1984Last week, unwittingly dealt an enormous body blow to the concept of Digital Rights Management (DRM) by remotely deleting legally purchased copies of George Orwell’s Nineteen Eighty-Four from all Kindle ebook devices.  The excellent TeleRead site devoted to all things e-book and e-reader has a very well-considered post about the dangers of DRM and how we must protect ourselves against a world where customers don’t really end up owning digital copies of things they buy online.

When Amazon can connect to your Kindle device and blow away the book you bought, it means that you never really owned it at all.  You’re a renter.  Get used to it.  Almost any online service you can think of that sells you a book or a piece of music can come into your device and zap your stuff.  They consider it their right to do so.  We need laws that make our digital purchases our very own property and forbid anyone from modifying or deleting them for any reason.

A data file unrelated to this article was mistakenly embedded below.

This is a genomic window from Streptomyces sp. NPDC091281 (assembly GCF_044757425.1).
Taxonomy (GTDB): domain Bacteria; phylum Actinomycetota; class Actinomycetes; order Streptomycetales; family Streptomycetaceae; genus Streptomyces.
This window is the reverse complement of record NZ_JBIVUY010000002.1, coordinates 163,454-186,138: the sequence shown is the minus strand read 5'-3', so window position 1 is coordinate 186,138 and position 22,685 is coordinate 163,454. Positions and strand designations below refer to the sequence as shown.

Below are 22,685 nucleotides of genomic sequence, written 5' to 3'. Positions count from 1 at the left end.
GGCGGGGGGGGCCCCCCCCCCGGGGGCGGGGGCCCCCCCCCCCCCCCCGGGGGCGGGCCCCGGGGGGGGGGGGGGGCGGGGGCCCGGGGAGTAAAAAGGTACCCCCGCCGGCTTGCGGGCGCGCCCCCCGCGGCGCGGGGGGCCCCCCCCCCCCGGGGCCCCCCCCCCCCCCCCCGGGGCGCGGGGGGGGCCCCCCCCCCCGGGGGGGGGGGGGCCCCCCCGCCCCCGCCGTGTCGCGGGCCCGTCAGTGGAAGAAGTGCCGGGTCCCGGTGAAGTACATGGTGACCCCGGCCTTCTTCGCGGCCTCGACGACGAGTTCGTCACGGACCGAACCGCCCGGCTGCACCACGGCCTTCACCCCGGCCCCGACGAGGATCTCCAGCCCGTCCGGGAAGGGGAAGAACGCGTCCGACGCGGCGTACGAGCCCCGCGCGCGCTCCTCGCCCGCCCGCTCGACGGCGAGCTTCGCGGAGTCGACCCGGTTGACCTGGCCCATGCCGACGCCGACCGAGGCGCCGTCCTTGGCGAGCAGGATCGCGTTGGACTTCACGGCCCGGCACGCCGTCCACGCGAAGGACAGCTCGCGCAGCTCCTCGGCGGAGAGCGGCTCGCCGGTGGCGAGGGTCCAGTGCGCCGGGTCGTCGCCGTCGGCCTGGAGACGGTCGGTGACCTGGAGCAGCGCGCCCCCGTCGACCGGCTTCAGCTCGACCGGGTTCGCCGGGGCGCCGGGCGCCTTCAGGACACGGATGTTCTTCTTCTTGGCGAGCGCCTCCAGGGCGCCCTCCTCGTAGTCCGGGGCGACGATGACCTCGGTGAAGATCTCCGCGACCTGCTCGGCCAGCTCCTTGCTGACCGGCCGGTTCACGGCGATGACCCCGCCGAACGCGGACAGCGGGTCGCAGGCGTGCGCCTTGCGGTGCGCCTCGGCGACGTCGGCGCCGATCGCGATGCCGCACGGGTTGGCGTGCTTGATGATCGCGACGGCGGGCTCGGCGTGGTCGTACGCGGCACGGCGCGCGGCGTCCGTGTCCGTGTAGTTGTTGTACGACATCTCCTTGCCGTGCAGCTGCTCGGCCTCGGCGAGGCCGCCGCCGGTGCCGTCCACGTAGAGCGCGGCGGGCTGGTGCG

The TeleRead article draws the connection between the ability of a company like Amazon to zap books and government censorship.  Since the technology can zap books, it will zap books because governments will consider it an effective means of censorship.

Amazon Deletes Purchased Copies of ‘1984’ and ‘Animal Farm’ From Kindles